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Cradle Mountain trail

Moody Cradle Mountain

The weather forecast didn’t look great.

While the sun was shining brightly in Launceston as we walked to the car, I knew that things would be different 200km to the west. The area around Tasmania’s Cradle Mountain is renowned for having highly changeable weather, and even though it was the middle of summer, and I’d had great weather on my last visit, expectations weren’t high.

Those expectations were right.

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Beach enroute to Bicheno

Tasmania’s incredible east coast beaches

When most overseas visitors think of Australia, one thing springs immediately to mind.

Beaches.

Tourism Australia spends millions on cultivating the country’s image as the home of pristine patches of sand, and with good reason. There are a lot of great beaches around the edge of that enormous country.

I’m embarrassed to say, though, that before visiting Tasmania I had no idea that some of the best stretches of that sand lay in that island state. As soon as I started driving up the east coast, mile upon mile of deserted coastline stretched before me with barely another person on it.

Last time I was there, the weather didn’t always play its part – the beaches were still beautiful, but rain and wind often meant that I didn’t spend much time exploring them. On this visit, however, the weather gods played their part and I was blessed with blue skies from start to finish.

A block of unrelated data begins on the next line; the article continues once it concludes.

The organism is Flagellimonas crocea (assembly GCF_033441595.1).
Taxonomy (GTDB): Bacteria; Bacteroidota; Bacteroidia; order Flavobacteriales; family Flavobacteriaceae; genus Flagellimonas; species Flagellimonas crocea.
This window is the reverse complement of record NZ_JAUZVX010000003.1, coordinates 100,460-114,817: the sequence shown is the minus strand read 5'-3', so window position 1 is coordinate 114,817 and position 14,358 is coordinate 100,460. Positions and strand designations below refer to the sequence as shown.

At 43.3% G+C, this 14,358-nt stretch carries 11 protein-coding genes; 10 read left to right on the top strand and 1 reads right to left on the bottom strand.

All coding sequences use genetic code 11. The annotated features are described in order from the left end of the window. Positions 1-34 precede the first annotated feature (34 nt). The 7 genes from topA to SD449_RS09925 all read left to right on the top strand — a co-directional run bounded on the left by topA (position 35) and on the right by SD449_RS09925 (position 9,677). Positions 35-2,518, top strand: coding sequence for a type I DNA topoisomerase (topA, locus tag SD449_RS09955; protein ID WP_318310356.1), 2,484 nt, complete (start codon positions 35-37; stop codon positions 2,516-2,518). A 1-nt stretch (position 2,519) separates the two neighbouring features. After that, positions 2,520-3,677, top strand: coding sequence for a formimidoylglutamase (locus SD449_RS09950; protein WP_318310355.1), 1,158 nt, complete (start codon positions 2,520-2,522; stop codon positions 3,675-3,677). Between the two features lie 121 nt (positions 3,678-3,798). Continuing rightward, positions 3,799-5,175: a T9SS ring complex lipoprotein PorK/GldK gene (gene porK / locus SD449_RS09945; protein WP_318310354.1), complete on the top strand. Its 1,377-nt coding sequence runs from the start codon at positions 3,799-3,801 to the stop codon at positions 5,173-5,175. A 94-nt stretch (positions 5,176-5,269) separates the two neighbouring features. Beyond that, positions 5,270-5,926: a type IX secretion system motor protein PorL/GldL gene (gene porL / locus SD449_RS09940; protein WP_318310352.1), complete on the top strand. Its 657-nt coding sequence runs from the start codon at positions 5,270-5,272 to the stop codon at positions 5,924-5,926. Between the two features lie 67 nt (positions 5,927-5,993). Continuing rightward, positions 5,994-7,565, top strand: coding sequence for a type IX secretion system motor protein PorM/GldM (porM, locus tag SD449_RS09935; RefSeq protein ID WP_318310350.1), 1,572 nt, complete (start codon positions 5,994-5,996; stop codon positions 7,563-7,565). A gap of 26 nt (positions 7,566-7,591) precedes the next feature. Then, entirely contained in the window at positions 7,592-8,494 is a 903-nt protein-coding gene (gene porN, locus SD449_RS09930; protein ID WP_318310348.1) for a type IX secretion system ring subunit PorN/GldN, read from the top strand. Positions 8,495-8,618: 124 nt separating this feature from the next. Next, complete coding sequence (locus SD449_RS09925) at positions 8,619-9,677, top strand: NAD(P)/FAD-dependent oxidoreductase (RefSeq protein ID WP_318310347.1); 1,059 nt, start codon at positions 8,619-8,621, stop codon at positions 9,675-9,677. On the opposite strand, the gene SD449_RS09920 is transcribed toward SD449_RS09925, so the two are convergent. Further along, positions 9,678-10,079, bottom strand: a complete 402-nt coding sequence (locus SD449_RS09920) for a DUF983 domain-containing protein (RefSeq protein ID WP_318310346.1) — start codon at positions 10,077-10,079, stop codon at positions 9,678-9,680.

Finally, then, I could get the photos I was hoping for. Here are a dozen of my favourites.

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Bloated car, MONA

Hobart, you’re a great little city

I’ve got a soft spot for Tasmania.

Maybe it’s because the scenery and weather remind me a lot of New Zealand – rolling hills, rain forests and an unpredictable climate.

Maybe it’s because, like New Zealanders, people from the Apple Isle get a lot of grief from the rest of Australia. Whether it’s supposed relationships with their cousins (Tasmanians) or sheep (Kiwis), those sophisticated folk on the mainland are never short of something to say about their island neighbours.

Maybe it’s just because I love empty roads and deserted beaches, and Tasmania has those in abundance.

Whatever the reason, I had a wonderful time in Australia’s smallest state a few years ago and was very excited to head back.

And then I almost didn’t.

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Beauty in the Blue Mountains

It was a long way from Port Macquarie to Katoomba.

Now that wasn’t a surprise – in a place like Australia, it’s usually a long way to anywhere. Any country that can measure driving times in days isn’t exactly small.

Even with only a short stop for lunch in the small town of Morisset (highlight: explaining the concept of coin-operated barbeques as we sat on a park bench), it was still late afternoon by the time we pulled up outside the Katoomba Mountain Lodge.